4. After getting a PM from Xuan-Thai, I realized that if you want to sort more than two classes, my other statistical modeling post might be useful as a "prequel" to using this SVM code. That other post: Using the Multiple Discriminant Analysis (MDA) example could help you pick which two groups of classes to separate first. Then you would rinse and repeat, always separating along the most easily discernible lines. For example in the graph from my other thread that you can (depending on your browser?) partially see above, it makes sense to separate white from red-and-green first. The MDA example depends on the following Moore Good Ideas packages (get them with VI Package Manager): MGI Cluster, MGI Error Handling, MGI File, MGI String, MGI Read/Write Anything. I'm attaching a Labview 2017 version of the MDA_example code, or you can get a LV2012 version from the original thread (which also has a PLSDA classifier). MDA_example_without_MGI.zip
  5. Thanks! Sorry, I wasn't clear. I'm not trying to use a DLL in Labview. I'm trying to use a DLL (that Labview created) in C++. I read the first website on the "C Struct Hack" and tried to apply it to your advice, yielding this: int i; int len = 2, len2 = 3; int32_t datasz[2]={2,3}; double data1d[6] = { 1,2,3,11,12,13}; double aresult[2][2]; DoubleArray dataouta; DoubleArray datain; void viGet(DoubleArrayBase * result) { for (i=0; i<4; i++) aresult[i/2][i%2] = (result->element); } void viSet(DoubleArrayBase * myArray) { (myArray->dimSizes)[0] = 2; (myArray->dimSizes)[1] = 3; for (i=0; i<6; i++) (myArray->element) = data1d; } int main(int argc, char *argv[]) { viSet(datain); Linear_discrim_4dll(&datain,&dataouta,len,len2); viGet(dataouta); ) and some printf statements. This compiles (yay, a first!) but has a Fatal Runtime Error dereferencing a null pointer to datain, at the call to viSet.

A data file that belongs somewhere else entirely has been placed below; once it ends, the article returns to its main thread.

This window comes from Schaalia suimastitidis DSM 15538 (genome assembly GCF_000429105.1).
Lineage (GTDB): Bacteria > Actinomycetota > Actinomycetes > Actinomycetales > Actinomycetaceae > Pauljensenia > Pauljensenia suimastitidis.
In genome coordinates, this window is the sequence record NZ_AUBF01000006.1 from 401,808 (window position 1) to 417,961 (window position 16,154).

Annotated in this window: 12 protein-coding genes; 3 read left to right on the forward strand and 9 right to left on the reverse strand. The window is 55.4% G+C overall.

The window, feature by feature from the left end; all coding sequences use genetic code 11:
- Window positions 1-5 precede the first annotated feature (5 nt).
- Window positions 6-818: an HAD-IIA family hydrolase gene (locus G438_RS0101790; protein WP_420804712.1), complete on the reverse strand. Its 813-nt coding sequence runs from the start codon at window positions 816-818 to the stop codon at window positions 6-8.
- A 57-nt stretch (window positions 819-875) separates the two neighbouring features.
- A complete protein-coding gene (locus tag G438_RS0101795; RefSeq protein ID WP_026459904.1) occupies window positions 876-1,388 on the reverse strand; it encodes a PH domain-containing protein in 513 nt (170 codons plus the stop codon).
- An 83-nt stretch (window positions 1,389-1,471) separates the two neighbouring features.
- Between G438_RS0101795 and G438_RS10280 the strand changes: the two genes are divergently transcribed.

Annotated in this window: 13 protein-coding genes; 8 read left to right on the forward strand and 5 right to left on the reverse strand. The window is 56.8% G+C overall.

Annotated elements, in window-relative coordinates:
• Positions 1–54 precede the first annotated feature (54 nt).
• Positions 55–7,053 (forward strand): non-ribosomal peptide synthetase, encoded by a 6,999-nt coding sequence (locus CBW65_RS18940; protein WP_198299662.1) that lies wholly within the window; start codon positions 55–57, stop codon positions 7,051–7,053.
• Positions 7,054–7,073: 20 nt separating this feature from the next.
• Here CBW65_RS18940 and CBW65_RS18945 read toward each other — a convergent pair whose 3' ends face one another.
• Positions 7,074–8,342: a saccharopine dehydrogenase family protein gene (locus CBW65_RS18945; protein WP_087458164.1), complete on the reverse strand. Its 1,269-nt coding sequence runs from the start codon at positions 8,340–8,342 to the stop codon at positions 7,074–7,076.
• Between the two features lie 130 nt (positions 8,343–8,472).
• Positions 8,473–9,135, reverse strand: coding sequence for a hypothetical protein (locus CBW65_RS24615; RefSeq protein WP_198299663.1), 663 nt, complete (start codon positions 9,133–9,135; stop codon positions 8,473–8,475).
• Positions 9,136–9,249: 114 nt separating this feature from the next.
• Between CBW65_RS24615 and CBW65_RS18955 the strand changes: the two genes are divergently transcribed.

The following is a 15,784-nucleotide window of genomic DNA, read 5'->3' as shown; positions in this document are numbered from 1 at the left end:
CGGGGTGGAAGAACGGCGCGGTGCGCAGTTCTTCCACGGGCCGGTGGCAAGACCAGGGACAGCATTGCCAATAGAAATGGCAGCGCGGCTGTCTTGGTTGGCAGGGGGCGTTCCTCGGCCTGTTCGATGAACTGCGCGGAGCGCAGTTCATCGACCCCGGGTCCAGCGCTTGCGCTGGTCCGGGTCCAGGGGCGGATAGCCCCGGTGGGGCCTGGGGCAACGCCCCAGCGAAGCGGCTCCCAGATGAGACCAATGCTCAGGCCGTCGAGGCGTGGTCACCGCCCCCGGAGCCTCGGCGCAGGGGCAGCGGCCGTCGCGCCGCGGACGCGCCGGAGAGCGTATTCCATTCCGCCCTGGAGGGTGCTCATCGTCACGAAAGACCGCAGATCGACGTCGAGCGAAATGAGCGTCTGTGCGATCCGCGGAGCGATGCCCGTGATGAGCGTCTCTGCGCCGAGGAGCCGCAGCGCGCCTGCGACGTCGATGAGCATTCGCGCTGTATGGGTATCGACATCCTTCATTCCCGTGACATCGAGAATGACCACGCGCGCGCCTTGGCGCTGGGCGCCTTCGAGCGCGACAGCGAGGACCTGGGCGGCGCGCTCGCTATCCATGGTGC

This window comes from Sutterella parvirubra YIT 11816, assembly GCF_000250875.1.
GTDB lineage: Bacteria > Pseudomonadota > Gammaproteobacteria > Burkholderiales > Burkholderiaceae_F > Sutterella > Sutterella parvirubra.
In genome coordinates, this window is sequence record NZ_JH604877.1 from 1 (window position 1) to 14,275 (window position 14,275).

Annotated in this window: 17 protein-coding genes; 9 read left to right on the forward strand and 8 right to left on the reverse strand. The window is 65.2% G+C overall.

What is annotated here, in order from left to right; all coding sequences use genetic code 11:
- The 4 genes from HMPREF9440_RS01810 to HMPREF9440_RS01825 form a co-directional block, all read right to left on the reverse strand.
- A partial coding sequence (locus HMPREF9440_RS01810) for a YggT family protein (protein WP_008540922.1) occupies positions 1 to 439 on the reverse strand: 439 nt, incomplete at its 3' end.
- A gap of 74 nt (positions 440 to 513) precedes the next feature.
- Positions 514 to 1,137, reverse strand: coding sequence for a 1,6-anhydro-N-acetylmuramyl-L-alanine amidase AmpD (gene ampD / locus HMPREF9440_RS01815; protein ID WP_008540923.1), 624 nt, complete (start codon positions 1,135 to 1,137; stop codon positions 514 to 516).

6. So I created a DLL from a Labview VI that has a 2D array input (and some scalar inputs) and some 2D array outputs. Labview creates a .h file with these lines And then it defines the 2D array arguments to my function as being of this type: "void __cdecl Linear_discrim_4dll(DoubleArray *dataObsFeat, int32_t grpAsz," etc etc. Trouble is, I have no idea how to fill out this structure so that the DLL can use it. Say for simplicity I had a 2 by 3 input called dataObsFeat with elements {1,2,3; 11,12,13}; how would I create the object with these values in C or C++ and pass it to the function? I am a total C++ noob, in case it isn't obvious.